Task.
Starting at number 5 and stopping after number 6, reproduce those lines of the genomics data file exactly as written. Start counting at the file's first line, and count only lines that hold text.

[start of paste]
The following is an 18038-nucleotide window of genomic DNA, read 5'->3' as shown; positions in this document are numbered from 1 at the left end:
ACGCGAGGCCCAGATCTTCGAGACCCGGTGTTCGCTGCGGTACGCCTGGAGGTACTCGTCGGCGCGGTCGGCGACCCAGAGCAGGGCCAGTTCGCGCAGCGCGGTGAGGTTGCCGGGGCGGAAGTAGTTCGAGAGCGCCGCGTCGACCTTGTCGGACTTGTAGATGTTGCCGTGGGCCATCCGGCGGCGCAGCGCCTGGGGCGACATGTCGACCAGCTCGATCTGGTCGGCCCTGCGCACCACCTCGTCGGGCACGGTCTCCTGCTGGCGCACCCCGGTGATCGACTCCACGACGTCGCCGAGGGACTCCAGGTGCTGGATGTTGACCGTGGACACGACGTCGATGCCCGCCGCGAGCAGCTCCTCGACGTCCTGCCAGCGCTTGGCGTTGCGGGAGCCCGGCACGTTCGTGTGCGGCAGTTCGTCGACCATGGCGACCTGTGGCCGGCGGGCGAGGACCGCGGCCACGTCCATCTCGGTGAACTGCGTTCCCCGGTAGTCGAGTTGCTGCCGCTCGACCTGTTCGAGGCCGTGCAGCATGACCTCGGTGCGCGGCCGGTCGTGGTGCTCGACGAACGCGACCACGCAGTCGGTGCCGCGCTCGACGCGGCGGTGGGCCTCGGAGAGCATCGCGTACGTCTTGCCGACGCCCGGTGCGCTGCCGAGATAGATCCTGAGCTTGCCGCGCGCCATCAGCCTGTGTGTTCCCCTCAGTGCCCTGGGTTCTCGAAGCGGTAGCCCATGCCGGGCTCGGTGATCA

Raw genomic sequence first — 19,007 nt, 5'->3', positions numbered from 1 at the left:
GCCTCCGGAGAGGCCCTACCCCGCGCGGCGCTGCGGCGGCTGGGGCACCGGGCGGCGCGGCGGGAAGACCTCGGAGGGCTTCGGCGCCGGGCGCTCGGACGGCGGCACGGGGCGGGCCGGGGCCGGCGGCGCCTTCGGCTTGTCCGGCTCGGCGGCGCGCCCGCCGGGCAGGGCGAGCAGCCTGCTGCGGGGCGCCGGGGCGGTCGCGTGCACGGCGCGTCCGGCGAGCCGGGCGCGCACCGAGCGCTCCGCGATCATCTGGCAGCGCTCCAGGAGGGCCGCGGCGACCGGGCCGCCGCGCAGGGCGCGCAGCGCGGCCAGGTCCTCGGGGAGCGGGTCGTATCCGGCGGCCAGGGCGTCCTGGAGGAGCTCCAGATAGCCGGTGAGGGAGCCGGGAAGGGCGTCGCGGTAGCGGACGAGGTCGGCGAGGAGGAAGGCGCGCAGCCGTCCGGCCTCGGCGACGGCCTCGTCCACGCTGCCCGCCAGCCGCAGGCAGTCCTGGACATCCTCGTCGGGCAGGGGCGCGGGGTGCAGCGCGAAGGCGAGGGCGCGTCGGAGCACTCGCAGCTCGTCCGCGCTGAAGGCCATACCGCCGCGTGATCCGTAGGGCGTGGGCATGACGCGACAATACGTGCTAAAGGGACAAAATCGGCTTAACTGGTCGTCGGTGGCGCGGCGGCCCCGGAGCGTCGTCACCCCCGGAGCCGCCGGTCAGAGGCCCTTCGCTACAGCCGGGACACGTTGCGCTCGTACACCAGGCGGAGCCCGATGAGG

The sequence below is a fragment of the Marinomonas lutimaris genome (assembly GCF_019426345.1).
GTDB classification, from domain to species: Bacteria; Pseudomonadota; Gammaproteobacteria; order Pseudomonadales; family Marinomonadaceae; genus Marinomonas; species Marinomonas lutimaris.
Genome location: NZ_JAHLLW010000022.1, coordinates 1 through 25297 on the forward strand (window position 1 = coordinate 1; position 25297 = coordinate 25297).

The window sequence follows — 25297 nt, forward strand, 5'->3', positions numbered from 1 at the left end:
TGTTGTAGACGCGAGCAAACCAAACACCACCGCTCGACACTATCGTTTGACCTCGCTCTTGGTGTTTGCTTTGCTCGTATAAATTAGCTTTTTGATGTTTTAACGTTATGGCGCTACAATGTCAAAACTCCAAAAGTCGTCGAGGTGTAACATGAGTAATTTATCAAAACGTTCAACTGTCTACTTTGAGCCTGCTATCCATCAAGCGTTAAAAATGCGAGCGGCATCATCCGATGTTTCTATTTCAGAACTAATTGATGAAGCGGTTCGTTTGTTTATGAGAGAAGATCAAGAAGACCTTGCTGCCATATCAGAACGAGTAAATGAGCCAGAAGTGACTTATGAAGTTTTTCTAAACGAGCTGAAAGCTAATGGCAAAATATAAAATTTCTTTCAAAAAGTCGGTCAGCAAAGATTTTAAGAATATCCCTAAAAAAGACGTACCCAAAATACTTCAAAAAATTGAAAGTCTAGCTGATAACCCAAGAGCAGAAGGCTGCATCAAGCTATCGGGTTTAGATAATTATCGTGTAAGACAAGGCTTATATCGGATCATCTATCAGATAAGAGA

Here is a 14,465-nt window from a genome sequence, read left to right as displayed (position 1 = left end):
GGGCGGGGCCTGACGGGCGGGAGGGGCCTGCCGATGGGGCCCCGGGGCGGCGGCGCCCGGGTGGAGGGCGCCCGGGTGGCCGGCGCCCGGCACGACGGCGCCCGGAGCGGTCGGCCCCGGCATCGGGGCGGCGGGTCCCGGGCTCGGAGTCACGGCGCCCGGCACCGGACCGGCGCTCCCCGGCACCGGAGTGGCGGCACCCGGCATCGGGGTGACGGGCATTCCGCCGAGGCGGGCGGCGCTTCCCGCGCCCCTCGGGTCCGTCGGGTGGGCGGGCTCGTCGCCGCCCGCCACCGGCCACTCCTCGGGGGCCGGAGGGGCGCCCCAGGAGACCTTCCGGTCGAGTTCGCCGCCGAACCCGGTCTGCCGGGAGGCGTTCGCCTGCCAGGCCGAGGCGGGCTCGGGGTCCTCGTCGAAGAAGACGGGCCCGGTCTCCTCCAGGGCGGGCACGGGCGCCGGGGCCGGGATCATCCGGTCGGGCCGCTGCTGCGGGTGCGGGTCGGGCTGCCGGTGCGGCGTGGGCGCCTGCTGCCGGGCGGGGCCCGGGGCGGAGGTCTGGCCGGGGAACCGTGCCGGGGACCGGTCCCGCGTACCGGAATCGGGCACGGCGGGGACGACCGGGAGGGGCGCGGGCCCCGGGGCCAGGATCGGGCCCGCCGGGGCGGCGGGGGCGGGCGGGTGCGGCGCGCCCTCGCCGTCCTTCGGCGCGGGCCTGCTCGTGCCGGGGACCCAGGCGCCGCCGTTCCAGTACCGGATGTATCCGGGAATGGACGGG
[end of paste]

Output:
The sequence below is a fragment of the Marinomonas lutimaris genome (assembly GCF_019426345.1).
GTDB classification, from domain to species: Bacteria; Pseudomonadota; Gammaproteobacteria; order Pseudomonadales; family Marinomonadaceae; genus Marinomonas; species Marinomonas lutimaris.